Perhaps IBM (IBM 2.23%) should ask Watson to perform a miracle, because its revenue has declined on a year-over-year basis in 23 of the past 26 quarters. Then again, IBM's forward P/E of 9.2 is the lowest it's been in at least the past decade. Combined with its nearly 5% dividend yield, Big Blue could start turning heads.
Possibly the biggest factor working in IBM's favor is the growth of the company's cloud computing segment. IBM's struggles can primarily be traced to its reliance on legacy software. However, its push into the cloud, though tardy, is beginning to pay off. On a trailing-12-month basis, cloud revenue worked out to $19 billion as of the company's third-quarter report, which represents 20% year-on-year growth. More importantly, cloud revenue now comprises about a quarter of all sales at IBM, and this figure should continue to march higher.
Unlike cloud computing, IBM looks to be on the leading edge of the blockchain revolution. Blockchain represents a new way of moving money more efficiently than existing bank networks, as well as tracking data in a more secure fashion. IBM is already testing its proprietary blockchain with a dozen banks in Southeastern Asia, and formed a joint venture with A.P. Moller Maersk in January to develop shipping-based blockchain solutions. It's not a company to write off just yet.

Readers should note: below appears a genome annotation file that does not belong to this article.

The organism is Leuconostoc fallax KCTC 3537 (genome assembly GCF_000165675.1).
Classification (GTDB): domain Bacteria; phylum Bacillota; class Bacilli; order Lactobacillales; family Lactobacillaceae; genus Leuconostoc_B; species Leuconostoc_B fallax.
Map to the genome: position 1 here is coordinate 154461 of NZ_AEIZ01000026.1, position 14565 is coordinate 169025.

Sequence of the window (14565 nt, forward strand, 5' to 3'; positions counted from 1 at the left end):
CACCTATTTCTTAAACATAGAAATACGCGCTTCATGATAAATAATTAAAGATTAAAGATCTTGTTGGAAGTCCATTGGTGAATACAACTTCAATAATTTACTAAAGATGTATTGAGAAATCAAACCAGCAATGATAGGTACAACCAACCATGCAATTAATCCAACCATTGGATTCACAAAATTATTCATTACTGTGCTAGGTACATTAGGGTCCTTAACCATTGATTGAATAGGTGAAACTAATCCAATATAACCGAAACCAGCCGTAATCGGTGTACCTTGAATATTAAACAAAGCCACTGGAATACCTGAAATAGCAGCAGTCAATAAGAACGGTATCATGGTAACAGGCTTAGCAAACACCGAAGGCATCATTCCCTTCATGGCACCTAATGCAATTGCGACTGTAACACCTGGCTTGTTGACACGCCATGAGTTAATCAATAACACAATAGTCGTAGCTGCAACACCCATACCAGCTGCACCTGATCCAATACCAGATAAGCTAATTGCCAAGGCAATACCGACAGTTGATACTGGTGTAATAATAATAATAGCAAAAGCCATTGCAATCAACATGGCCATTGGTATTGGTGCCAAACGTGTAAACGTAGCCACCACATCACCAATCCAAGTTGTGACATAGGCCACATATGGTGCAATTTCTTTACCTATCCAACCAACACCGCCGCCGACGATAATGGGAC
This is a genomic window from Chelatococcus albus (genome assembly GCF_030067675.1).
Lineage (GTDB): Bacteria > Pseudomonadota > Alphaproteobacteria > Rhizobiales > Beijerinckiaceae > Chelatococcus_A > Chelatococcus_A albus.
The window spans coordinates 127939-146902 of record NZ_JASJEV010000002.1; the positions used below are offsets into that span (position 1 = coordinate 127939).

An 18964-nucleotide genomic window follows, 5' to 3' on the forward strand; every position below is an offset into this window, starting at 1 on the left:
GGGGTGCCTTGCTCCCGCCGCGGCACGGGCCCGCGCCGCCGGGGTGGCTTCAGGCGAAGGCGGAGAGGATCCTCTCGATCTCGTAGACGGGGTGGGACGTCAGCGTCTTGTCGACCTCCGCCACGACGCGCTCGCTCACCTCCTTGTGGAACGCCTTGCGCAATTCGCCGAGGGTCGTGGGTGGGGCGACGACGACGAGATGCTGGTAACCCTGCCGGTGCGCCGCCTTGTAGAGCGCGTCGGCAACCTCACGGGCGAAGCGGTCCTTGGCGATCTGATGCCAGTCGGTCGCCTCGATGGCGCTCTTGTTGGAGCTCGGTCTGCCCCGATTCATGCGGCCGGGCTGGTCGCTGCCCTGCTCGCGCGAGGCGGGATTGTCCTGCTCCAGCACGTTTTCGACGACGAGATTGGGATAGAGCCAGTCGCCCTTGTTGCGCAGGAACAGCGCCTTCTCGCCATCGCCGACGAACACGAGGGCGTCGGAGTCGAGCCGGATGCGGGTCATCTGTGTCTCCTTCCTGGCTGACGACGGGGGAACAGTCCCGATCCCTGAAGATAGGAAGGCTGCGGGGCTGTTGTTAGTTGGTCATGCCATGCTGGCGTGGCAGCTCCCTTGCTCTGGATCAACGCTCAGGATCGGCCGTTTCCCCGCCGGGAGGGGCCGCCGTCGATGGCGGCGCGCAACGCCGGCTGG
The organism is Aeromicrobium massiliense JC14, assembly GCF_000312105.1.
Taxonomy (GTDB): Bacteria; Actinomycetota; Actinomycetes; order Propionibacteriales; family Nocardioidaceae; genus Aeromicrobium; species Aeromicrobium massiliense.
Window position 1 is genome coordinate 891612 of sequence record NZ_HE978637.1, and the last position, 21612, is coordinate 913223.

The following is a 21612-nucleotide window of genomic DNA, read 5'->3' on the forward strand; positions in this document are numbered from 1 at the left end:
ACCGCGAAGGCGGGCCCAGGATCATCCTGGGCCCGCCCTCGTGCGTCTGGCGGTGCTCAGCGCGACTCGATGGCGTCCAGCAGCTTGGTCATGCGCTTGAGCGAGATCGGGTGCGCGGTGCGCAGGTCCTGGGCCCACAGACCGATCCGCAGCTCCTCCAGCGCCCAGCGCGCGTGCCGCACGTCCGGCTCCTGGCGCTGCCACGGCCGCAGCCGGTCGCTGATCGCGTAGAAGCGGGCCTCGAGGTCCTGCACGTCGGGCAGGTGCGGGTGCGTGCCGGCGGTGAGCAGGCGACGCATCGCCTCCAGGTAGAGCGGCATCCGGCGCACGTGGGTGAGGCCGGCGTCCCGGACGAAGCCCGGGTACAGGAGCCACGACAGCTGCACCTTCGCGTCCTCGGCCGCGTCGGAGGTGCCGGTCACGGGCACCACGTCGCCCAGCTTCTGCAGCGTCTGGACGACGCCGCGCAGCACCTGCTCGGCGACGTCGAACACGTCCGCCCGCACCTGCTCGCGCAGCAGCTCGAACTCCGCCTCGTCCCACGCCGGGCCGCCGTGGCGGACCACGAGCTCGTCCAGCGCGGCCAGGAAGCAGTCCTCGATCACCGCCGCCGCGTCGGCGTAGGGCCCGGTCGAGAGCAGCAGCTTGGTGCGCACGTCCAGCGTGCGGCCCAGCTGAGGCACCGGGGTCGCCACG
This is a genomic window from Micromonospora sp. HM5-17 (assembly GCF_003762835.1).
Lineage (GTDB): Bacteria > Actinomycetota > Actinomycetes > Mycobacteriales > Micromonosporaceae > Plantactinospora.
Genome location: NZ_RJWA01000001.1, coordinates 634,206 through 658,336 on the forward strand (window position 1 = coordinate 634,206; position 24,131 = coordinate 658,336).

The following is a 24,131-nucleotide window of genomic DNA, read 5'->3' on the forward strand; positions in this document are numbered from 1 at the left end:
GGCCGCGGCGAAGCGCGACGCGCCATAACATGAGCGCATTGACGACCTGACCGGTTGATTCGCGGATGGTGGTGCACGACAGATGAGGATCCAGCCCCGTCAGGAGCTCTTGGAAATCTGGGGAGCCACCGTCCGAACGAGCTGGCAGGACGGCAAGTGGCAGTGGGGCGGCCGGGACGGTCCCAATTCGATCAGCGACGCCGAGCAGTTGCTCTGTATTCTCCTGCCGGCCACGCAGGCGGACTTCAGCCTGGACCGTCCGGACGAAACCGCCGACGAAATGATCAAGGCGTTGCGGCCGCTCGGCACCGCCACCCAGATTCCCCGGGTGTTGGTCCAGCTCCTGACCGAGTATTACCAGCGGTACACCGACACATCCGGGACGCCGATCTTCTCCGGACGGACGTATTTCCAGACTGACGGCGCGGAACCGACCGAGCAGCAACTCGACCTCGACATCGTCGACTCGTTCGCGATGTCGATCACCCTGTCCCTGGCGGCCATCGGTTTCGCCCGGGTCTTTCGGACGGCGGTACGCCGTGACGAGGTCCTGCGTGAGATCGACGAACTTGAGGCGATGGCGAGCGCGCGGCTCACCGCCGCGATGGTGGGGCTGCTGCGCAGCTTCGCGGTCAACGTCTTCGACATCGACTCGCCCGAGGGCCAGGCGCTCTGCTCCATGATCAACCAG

Finally, there's telecom giant AT&T (T 2.14%) with a forward P/E ratio of 9. That's just a hair below its low over the past decade. And when combined with its delectable 6% yield, it could make the company a hot commodity if the stock market heads lower or simply stops going up in a straight line.
Sure, AT&T isn't much of a growth story at the moment, but that could actually change pretty soon. It's in the middle of rolling out its new 5G network in a handful of cities, with the expectation of greater adoption as we move toward the end of the decade. Though costly, these networks should drive an entirely new round of data consumption that, in turn, will help pump up AT&T's top- and bottom-line results.
AT&T also recently completed the transformative acquisition of Time Warner. This highly criticized deal brings the TBS, TNT, and CNN networks under its ownership. These popular networks are expected to be used by AT&T to lure wireless video subscribers away from competitors, as well as increase AT&T's pricing power when dealing with advertisers. Though this isn't your parents' AT&T, it can still be a growth and value story for investors.